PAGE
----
“Shoo!” She pushed him gently back out the bedroom door with one hand while clutching a pillow against her lower half with the other.  “Don’t look! It’s supposed to be a surprise!” One of the good things about living alone, she thought as she leaned against the closed door, was that you could do body and wardrobe maintenance in privacy.  Why did Jake always need so much togetherness?  The following week, she hurried to Saks on a lunch hour for tanning spray.  Old thighs looked better brown than white.

Jake inspected Sarah’s suitcases in the basement and pronounced them too big.

“You don’t want to bring too much stuff,” Jake said.

“Nobody’s going to help you get your luggage on and off those Greek boats,” Jake said.

“You need a new bag,” Jake said.

“I’ll come with you,” Jake said.

They went to Luggage World, where she bought a red Victorinex roll-on not much smaller than the ones she already had and not cheap either.  She was pretty sure she could have managed without this purchase.  But Jake, as she was beginning to be aware, enjoyed shopping.  While they were there, he bought two small black leather bags for himself. They were the size of toiletry kits.

“What do you need those for?” asked Sarah.

“Nothing at the moment,” he said.  “I just like bags.  And you never can tell when an extra one will come in handy.”

Odd.  But then Sarah’s mother had been a collector of boxes.  After they got Sarah’s new red Victorinex home, Jake decided he liked it so much he went back to the store by himself the next day and bought a slightly smaller grey one exactly like it.  He also bought two black leather luggage tags.

The two Victorinexes — bigger red and smaller grey — stood against the bedroom wall with their tags on, waiting to be packed.

“They look good side by side together, ” Jake said.

“Just like us,” Jake said.

He hugged her.  Maybe it really would be a honeymoon.

Sarah made packing lists and folded her clothing into neat piles.  She spread towels on the duvet to protect it and opened the two Victorinexes  on the bed — grey on Jake’s side, red on hers.  Jake laid two changes of underwear and socks, two clean shirts, a pair of sandals, three black swim briefs, and an extra pair of jeans on the towel next to the grey Victorinex.

“That’s all you’re taking?  For three weeks?”

“It’s very casual on those islands,” he said. “Besides, we can wash things out.  Or buy stuff.” He added two t-shirts to the clothes on the bed and began zipping smallish hard objects into little black bags, which he zipped into slightly bigger black bags.

I’m not doing laundry on vacation.”  Sarah counted out eleven pairs of panties.  (Who would know if she wore underwear for two days?  Plus she would have a pair on for traveling.)  The panties were full-size cotton briefs. (Sarah didn’t buy bikini panties any more; they cut a line you could see through her clothes in the rear view mirror.) Together with four bras (two black, two white), all those panties made quite a bundle.  And the pear shape of the Victorinex was not as accommodating as a rectangular bag.  Why had they left the packing till the final evening?  Why was he distracting her by rushing back and forth between the second bedroom, which she had given over to him as a study, and the master bedroom?   She needed to concentrate, or she would leave something out.  Correction.  She would have to leave something out.  The red Victorinex wouldn’t close.  Even when she sat on it.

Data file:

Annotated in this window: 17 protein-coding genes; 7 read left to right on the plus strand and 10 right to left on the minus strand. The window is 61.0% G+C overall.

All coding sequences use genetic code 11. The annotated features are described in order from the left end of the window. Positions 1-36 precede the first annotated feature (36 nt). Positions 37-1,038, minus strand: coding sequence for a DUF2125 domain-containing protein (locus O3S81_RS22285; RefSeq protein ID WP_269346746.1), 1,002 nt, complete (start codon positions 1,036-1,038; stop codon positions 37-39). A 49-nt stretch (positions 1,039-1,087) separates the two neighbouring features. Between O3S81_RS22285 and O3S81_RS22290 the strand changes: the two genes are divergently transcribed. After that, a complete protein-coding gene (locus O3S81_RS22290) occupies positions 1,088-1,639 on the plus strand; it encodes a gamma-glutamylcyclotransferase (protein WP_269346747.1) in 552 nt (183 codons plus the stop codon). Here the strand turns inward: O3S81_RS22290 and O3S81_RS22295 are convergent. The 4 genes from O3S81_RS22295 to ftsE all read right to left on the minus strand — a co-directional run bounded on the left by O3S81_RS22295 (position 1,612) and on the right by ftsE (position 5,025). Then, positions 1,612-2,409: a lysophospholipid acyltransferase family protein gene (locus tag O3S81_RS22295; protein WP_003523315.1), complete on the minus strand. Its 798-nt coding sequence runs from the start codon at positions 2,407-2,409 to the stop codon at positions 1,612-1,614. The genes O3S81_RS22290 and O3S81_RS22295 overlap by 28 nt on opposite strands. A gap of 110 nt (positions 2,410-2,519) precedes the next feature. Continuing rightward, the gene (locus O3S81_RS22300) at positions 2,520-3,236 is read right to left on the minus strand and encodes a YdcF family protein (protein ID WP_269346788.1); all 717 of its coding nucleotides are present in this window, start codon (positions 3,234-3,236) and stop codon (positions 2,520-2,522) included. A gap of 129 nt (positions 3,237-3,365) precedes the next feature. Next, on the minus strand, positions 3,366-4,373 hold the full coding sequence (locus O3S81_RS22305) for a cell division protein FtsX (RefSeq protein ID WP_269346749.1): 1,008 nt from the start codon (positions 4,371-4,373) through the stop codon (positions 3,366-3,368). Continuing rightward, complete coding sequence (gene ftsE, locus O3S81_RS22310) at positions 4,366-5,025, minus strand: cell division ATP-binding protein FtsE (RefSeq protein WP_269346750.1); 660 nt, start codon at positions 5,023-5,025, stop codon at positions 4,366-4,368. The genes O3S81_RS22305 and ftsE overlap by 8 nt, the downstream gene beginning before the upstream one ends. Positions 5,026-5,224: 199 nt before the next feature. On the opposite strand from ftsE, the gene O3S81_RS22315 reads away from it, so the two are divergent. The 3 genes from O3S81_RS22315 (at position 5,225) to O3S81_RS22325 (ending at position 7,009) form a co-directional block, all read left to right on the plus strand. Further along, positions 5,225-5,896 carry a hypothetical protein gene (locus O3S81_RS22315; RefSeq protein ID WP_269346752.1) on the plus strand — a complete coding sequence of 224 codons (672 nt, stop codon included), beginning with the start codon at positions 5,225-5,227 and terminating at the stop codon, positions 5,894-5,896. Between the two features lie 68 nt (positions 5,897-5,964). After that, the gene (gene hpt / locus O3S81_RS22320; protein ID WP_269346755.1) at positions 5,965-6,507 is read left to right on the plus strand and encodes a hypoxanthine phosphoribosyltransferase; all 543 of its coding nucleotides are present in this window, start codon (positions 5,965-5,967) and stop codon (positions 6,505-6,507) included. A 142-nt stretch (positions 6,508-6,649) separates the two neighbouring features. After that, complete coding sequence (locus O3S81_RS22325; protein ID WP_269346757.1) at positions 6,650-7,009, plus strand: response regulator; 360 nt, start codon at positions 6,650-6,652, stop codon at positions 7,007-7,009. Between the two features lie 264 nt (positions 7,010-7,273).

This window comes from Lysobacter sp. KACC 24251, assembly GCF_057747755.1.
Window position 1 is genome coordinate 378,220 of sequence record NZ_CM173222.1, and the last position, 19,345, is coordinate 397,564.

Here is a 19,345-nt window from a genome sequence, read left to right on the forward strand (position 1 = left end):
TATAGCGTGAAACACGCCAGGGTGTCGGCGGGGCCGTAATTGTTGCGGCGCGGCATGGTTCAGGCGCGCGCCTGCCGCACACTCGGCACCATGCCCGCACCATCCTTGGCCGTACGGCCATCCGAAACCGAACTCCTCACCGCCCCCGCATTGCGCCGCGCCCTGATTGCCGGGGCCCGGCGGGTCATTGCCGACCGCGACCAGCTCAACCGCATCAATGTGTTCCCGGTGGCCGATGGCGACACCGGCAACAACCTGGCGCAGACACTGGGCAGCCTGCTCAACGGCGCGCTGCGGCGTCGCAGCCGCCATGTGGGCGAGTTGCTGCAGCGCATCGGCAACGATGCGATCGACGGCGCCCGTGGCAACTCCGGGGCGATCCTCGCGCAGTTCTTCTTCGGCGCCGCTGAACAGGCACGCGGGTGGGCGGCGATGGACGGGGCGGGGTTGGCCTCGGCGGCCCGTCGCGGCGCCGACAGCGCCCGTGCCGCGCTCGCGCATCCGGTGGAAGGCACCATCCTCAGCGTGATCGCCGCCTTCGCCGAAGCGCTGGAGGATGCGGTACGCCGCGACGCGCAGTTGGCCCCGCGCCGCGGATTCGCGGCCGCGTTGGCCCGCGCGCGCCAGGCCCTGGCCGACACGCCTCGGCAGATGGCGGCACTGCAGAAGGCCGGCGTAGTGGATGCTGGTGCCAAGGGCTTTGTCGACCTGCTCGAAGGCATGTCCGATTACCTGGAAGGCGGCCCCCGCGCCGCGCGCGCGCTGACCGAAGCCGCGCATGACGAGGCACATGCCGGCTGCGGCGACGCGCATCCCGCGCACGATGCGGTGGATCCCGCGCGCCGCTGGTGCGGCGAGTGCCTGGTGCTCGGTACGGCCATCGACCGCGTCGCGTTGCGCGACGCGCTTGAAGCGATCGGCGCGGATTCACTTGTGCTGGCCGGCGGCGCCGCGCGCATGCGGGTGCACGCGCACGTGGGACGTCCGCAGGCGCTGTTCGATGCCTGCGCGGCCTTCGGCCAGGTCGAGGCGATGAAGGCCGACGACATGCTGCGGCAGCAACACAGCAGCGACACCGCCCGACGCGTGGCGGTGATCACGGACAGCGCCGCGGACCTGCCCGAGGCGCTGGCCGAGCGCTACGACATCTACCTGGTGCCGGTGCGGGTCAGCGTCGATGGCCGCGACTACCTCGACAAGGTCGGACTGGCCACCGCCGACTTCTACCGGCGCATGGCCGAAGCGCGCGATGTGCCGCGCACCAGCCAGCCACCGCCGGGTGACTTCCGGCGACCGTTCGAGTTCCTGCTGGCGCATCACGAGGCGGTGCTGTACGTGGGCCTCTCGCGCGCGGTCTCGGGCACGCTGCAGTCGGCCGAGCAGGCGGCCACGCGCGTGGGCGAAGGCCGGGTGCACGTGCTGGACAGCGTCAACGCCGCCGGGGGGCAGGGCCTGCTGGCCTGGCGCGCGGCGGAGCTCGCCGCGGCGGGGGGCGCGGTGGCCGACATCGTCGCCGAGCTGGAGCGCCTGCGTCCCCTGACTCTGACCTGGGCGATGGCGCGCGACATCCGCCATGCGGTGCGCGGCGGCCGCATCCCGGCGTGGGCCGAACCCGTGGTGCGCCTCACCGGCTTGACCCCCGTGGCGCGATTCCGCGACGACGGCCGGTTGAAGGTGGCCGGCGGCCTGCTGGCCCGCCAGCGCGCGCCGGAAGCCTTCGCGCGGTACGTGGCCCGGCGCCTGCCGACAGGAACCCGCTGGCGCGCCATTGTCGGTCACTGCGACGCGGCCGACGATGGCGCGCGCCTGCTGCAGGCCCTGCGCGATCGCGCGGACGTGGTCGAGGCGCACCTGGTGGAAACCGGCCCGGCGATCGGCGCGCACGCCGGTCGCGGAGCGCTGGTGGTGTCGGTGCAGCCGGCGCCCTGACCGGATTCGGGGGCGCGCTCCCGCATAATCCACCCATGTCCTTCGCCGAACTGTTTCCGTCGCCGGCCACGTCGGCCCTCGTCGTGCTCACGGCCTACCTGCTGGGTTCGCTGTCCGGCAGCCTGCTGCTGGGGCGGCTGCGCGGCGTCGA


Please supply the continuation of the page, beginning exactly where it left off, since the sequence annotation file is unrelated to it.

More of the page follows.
“How many dresses for dinner?” she asked.

“None. You don’t have to dress.”

“And what about a sweater?”

“In Greece?  In August?”

“Just asking.”

“You gotta be kidding.”

“Don’t get nasty.”  She stared at his side of the bed.  He had built a heap of bulging zipped-up black bags and books next to the grey Victorinex.  “What is all that stuff?”

“Things I’ll need.”

“Like what?”

“Like a short-wave.  My camera.  Extra pairs of glasses.  First-aid kit.  Notebooks. Clothesline. Reading material. Other things.”

“What other things?”

“Never mind.  You’ll find out when we get there.  Maybe.”

“You won’t fit it all in.”

“So I’ll bring a second bag.”

At midnight, they brought up some of Sarah’s old luggage from the basement.  At one o’clock, four bags stood fully packed by the front door.  At two, Sarah got out of bed to check that their passports and tickets and insurance papers were all in her handbag.  “Did you bring enough money?” she whispered into his good ear after she had slid back under the duvet. “Mmmmmm,” he said.  She wasn’t sure he’d heard. Hopefully, there would be ATMs on this tiny island they had found.

[End of chapter one.]

**************************

[The island was real.  Its name was Lipsi — Lipsoi or Lipsos, if you want to be Greek about it.  Sometimes I miss it, although it was never really our island.  We were just renters.  Even in the novella, where I was going to call it Mythos, it would turn out not to be Jake and Sarah’s island. They would learn by the end of the novella that the island of their own they had set out to find was the island of two they were making together. And that at their age, they were stuck there — whether they liked it or not — for richer or poorer, till death did them part, and had better make the best of it.  But that’s too dark for a chick lit novella.  And also not so fun to write.

So you’ve reached the end of Jake and Sarah.  However, we may take some day tours of Lipsi, you and I together.  Maybe this spring.  Or summer.  If spring and summer ever come.]